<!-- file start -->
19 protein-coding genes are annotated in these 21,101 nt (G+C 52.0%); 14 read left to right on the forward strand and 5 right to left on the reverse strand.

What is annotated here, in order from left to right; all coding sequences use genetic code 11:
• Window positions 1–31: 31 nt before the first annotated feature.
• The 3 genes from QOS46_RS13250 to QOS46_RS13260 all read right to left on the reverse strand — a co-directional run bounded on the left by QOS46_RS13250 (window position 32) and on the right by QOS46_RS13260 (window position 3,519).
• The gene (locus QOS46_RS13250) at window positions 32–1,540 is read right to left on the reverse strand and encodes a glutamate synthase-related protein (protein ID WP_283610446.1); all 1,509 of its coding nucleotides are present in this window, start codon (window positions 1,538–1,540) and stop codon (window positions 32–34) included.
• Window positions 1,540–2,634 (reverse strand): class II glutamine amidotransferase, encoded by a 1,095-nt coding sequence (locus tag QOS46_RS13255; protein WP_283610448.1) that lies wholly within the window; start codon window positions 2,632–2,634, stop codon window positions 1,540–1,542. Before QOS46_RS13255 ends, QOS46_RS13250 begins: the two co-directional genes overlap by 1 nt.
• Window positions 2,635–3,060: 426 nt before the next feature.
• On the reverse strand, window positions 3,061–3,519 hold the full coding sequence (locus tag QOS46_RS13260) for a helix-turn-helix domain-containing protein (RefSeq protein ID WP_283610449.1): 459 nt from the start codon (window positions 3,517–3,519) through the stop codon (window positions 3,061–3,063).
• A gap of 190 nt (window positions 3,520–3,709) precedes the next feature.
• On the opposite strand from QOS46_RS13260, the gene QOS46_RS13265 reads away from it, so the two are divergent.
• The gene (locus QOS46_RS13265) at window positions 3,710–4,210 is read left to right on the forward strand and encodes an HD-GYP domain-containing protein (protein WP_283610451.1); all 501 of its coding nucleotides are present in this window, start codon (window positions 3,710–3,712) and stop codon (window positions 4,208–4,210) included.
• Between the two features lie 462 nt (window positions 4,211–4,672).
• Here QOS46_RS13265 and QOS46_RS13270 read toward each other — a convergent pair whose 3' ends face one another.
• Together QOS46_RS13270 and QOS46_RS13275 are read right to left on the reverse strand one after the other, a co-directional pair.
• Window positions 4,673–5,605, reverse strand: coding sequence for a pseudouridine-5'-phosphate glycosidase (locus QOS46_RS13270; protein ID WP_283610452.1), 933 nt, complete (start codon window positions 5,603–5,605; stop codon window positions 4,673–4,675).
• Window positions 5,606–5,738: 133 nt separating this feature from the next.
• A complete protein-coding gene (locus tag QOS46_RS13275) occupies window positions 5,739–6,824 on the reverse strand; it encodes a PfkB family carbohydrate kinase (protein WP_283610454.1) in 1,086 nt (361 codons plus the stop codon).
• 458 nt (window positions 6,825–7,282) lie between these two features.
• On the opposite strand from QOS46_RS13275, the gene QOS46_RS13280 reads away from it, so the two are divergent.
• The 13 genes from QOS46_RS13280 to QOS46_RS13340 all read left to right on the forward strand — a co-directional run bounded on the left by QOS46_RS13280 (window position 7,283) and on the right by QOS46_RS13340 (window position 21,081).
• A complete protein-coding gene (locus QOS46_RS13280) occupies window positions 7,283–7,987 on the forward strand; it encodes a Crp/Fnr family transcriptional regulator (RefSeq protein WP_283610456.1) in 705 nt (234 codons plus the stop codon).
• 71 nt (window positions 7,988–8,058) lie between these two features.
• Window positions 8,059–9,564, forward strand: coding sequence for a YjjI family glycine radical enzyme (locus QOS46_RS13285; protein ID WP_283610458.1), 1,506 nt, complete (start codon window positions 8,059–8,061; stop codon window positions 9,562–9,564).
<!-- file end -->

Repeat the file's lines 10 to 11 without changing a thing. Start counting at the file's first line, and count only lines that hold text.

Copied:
• On the opposite strand from QOS46_RS13260, the gene QOS46_RS13265 reads away from it, so the two are divergent.
• The gene (locus QOS46_RS13265) at window positions 3,710–4,210 is read left to right on the forward strand and encodes an HD-GYP domain-containing protein (protein WP_283610451.1); all 501 of its coding nucleotides are present in this window, start codon (window positions 3,710–3,712) and stop codon (window positions 4,208–4,210) included.